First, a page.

Economic activity across the U.S. picked up in October, according to a report Monday, but trends suggest that national economic growth is still below historical levels.

The Chicago Fed National Activity Index increased to -0.08 last month from -0.23 in September.

A weighted basket of 85 indicators measuring four broad categories of the economy, the index is meant to provide a snapshot of national economic activity and inflation pressures. Readings at zero suggest the U.S. economy is growing at its long-run trend level, while negative prints indicate below-average growth. The -0.70 mark signals recession risk.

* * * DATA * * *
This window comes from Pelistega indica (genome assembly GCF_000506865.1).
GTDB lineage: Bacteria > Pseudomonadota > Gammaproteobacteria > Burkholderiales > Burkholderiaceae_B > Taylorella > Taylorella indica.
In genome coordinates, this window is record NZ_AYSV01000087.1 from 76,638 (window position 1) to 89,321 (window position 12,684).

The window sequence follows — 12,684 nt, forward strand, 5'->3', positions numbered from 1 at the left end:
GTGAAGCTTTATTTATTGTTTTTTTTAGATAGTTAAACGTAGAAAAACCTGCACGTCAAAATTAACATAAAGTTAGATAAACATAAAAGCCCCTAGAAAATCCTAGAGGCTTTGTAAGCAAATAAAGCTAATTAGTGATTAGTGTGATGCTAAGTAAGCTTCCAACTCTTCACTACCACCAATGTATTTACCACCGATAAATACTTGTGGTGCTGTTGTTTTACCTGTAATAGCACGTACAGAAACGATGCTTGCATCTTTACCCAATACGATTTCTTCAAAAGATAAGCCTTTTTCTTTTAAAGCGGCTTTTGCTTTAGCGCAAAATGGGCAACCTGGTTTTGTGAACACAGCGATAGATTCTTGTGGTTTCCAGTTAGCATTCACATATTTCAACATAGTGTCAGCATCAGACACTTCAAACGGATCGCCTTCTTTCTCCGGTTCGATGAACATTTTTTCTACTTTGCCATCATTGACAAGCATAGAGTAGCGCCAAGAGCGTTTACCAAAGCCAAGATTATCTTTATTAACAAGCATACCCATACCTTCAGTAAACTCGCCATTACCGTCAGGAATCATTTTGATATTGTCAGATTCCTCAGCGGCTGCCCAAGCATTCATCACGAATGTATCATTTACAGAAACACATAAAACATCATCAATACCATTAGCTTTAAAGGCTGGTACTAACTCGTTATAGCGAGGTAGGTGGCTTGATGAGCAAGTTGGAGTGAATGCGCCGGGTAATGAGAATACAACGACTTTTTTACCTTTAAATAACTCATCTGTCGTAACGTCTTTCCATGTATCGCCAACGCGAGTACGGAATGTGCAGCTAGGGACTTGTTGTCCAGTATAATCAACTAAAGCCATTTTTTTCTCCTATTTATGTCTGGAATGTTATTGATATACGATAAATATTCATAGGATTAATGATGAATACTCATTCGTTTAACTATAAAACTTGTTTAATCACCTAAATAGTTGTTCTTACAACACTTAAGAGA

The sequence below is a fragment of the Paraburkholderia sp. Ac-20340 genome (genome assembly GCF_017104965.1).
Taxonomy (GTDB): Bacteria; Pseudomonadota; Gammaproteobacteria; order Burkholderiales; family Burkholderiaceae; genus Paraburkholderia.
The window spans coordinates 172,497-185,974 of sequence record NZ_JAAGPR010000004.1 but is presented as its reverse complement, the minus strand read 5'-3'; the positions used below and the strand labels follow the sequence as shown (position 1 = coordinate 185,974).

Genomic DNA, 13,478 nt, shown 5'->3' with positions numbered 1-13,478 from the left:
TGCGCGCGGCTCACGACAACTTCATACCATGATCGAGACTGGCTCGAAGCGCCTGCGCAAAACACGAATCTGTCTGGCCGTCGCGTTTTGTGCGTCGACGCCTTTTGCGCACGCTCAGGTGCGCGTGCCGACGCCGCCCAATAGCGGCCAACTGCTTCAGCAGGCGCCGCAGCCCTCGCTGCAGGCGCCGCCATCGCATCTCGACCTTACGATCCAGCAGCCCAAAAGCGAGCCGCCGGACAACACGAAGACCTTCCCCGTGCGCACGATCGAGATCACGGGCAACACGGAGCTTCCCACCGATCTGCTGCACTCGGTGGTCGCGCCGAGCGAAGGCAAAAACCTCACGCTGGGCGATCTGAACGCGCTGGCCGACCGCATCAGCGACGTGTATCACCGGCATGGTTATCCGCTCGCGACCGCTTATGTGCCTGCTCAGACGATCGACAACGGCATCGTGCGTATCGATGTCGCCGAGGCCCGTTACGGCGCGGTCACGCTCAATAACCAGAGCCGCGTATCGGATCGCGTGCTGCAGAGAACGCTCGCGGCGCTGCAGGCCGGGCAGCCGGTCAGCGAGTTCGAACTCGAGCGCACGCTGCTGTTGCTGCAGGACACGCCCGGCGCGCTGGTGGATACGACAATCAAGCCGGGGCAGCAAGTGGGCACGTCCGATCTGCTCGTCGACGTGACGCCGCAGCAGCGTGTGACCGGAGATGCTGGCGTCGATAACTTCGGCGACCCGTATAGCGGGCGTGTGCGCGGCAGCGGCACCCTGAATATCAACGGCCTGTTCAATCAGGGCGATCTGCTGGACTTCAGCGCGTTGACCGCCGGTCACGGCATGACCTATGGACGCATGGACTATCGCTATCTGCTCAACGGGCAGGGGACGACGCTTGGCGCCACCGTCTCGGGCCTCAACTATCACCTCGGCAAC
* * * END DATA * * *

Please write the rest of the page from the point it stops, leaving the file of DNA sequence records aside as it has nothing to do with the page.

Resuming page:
The four broad categories that make up the index are production and income; employment, unemployment, and hours; personal consumption and housing; and sales, orders, and inventories. Each of the four indicator categories that make up the index rose from September, but all categories again made non-positive contributions in October.

The three month moving average edged downward to -0.27 in October from -0.20 in September, suggesting growth below historical trends. The economic growth reflected in the index's three-month moving average signals subdued inflationary pressure from economic activity over the coming year.

Write to Joshua Jamerson at

(END) Dow Jones Newswires

November 21, 2016 12:35 ET (17:35 GMT)

Copyright (c) 2016 Dow Jones & Company, Inc.